One of LSV's strentghs v-a-v Davydov is that LSV really concerns
himself with the transition - this is where wolves in sheeps
clothing comes from. But Davydov simply regards everyday non-
conceptual thinking as a barrier to learning scientific conceptual
thought. He doesn't really see a transition at all.
Steve Gabosch wrote:
It seems as though Vygotsky's theory recognized only one kind of
adult, rational concept, which he called at various times the "true
concept," the "scientific concept," etc. In Ch 6 of T&S Vygotsky
contrasted his theory of the true concept with the "spontaneous" or
"everyday" concept, which he seems to have associated with various
forms of complexive thinking, including the pseudoconcept, the
potential concept, the preconcept, etc.
On the other hand, Davydov's theory, appreciative of the
accomplishments and critical of the shortcomings of Vygotsky's work
on concept formation, recognizes not just one but **two** kinds of
rational concepts, which he calls the empirical concept (more
precisely, the "general conceptualization") and the theoretical
concept (the "content-based generalization"). I find his general
arguments for this persuasive, and consistent with a philosophical
book I have found influential on my thinking about concepts - as
did Davydov - Ilyenkov's The Dialectics of the Abstract and the
Concrete in Marx's Capital (1960).
However, so far as I can tell, while Davydov discusses Vygotsky's
work on complexes, he did not fully incorporate this work into his
theory. Why not? Or has he? More on this below.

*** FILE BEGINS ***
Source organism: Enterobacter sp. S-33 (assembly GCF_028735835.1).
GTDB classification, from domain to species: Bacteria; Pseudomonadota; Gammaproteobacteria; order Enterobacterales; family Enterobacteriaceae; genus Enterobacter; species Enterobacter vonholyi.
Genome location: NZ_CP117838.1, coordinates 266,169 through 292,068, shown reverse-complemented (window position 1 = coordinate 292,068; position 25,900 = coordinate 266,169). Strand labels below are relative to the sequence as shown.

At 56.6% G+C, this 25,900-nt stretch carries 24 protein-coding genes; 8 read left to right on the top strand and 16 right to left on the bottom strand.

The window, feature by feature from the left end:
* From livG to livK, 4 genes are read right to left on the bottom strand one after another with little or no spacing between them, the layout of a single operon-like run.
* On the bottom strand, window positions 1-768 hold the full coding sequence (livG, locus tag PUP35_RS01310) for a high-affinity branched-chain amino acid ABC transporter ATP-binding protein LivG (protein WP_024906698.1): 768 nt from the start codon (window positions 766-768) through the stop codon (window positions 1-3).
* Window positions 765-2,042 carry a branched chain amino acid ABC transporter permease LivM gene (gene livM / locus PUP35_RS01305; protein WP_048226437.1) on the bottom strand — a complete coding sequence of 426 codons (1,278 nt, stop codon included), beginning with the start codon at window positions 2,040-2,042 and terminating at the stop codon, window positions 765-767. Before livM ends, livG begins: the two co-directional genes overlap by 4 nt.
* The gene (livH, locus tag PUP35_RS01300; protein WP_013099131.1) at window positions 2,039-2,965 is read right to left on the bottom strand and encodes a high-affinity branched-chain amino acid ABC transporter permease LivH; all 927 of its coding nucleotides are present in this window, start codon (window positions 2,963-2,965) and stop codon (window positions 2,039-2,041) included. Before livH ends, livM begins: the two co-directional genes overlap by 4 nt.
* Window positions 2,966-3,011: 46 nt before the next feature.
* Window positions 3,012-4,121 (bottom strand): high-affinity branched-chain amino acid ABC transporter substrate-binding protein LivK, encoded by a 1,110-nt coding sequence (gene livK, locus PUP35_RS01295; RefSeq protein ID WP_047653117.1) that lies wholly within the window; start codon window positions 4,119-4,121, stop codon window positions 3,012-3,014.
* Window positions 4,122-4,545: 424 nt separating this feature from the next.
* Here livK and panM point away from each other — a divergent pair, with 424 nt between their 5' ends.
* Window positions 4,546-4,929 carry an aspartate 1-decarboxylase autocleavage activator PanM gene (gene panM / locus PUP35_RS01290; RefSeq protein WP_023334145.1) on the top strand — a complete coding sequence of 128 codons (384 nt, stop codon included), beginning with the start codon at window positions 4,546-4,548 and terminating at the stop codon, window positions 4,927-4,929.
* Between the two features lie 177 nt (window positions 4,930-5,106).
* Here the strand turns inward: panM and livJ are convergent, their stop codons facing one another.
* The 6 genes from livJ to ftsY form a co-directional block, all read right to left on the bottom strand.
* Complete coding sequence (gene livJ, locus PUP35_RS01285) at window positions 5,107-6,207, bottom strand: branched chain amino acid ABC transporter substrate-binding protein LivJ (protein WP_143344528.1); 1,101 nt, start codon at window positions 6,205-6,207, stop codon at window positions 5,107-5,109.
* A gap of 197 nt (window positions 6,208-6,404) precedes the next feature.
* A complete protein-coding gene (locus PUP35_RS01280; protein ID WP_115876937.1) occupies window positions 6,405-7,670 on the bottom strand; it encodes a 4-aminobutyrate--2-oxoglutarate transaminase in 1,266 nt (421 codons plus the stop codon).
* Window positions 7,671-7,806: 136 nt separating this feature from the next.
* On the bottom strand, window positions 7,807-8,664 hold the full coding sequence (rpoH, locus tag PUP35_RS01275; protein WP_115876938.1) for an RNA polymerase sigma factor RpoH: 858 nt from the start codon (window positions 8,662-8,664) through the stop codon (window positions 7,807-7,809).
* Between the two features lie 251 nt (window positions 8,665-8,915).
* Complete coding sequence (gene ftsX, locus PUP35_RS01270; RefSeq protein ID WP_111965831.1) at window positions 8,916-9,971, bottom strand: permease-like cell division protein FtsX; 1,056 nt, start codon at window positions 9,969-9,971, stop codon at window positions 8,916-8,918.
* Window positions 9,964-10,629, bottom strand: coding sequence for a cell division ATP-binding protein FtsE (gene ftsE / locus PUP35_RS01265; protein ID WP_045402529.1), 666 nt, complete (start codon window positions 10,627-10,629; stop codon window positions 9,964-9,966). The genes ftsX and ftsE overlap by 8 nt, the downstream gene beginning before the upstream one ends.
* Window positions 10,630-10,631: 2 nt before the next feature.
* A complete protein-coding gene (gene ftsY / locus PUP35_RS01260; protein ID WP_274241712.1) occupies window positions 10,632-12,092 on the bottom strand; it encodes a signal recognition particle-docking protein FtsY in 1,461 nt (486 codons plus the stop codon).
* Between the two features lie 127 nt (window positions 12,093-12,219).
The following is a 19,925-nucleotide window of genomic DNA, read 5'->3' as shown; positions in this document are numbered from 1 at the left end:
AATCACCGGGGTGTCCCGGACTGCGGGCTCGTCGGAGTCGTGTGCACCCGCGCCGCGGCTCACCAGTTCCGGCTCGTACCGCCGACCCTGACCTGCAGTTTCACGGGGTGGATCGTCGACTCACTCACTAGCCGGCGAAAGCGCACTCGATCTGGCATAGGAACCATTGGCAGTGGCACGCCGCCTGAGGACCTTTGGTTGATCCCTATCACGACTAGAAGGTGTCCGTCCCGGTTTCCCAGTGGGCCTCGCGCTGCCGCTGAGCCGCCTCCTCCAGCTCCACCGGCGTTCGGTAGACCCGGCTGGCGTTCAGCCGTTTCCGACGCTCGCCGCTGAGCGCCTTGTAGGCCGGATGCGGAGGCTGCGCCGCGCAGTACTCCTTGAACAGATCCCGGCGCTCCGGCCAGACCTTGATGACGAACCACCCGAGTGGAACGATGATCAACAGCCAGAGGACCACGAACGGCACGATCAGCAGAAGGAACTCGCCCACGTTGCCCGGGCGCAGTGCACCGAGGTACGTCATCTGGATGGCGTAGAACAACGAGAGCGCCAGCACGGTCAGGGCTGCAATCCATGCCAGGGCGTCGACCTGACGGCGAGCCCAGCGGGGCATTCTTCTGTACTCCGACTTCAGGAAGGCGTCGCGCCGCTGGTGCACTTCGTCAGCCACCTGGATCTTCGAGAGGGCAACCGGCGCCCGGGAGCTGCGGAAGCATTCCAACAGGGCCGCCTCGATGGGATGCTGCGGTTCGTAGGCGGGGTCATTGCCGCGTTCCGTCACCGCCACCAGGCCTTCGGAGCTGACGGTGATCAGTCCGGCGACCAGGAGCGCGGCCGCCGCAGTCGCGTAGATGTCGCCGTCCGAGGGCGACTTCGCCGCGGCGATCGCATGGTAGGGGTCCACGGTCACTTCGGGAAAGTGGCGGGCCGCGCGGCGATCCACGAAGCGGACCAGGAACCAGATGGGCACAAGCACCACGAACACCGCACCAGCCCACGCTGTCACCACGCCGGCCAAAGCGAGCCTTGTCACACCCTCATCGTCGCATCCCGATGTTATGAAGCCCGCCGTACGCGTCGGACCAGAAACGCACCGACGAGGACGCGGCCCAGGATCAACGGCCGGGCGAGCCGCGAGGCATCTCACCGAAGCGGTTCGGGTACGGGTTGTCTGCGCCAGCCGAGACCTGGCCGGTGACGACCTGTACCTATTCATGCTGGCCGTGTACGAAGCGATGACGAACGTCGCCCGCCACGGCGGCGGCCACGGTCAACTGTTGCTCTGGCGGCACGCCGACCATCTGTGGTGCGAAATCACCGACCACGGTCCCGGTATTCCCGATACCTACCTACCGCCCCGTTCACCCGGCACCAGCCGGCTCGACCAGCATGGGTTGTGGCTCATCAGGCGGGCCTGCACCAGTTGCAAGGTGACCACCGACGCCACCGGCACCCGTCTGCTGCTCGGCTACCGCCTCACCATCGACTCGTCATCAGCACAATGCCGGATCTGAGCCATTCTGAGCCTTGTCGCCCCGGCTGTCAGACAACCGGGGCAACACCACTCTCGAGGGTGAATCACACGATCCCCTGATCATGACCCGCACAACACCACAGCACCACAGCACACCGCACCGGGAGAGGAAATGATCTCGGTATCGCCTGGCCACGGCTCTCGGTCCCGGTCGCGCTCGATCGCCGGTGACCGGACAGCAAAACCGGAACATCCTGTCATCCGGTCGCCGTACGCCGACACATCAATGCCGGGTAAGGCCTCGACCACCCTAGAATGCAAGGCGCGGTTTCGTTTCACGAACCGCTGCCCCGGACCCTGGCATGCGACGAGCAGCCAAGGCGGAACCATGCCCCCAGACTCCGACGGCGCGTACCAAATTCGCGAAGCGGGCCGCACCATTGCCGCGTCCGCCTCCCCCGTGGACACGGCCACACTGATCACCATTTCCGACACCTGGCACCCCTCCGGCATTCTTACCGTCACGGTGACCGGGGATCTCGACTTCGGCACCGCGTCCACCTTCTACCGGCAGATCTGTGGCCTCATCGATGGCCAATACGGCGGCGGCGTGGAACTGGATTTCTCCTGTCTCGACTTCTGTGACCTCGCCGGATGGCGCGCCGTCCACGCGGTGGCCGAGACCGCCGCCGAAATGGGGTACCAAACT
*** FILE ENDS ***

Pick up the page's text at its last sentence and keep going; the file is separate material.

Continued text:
Andy, in speaking of an "absolutely non-empirical social factor" in
human activity I take it you are affirming the CHAT principle that
cultural knowledge is, for a large part, derived by the individual
**indirectly** through the words, artifacts and actions of other
people, through **cultural** interaction, and not just **directly**
through individual **sensory** experience. Is this what you mean?
Also, Andy, you suggest that for you or me, a 'rook' is a concept,
but for a child, it is probably a potential concept (or might be,
may I add, a pre-concept, or a pseudo-concept). How is that
different from suggesting that for concept-trained adults, cev,
bik, mur and lag are concepts, even though for a child they might
be a pseudo-concepts? Not quite understanding your argument ...
The problem may lie in whether we are using the term "concept" in
the one-rational-concept-system theory of Vygotsky or the two-
rational-concept-system theory of Davydov. I was using Vygotsky's
system. One reason I am having trouble easily jumping from LSV's
system to VVD's is some confusion I am having over terminology,
along with Davydov's (for me, so far) unsatisfying account of
Interestingly, Davydov seems to only employ the term "true concept"
twice in Types of Generalizations. Once as part of a quote from
Bruner et al, and once in the section in Chapter 6 on Vygotsky's
work on concept formation, nearby some of the quotes you cite.
Here is what Davydov says about true concepts:
"From the standpoint of dialectical logic, concepts, as they are
encountered in our everyday speech, are not concepts in the proper
sense of the word. They are, rather, general conceptions of things.
But it is indisputable that they are a transitional stage from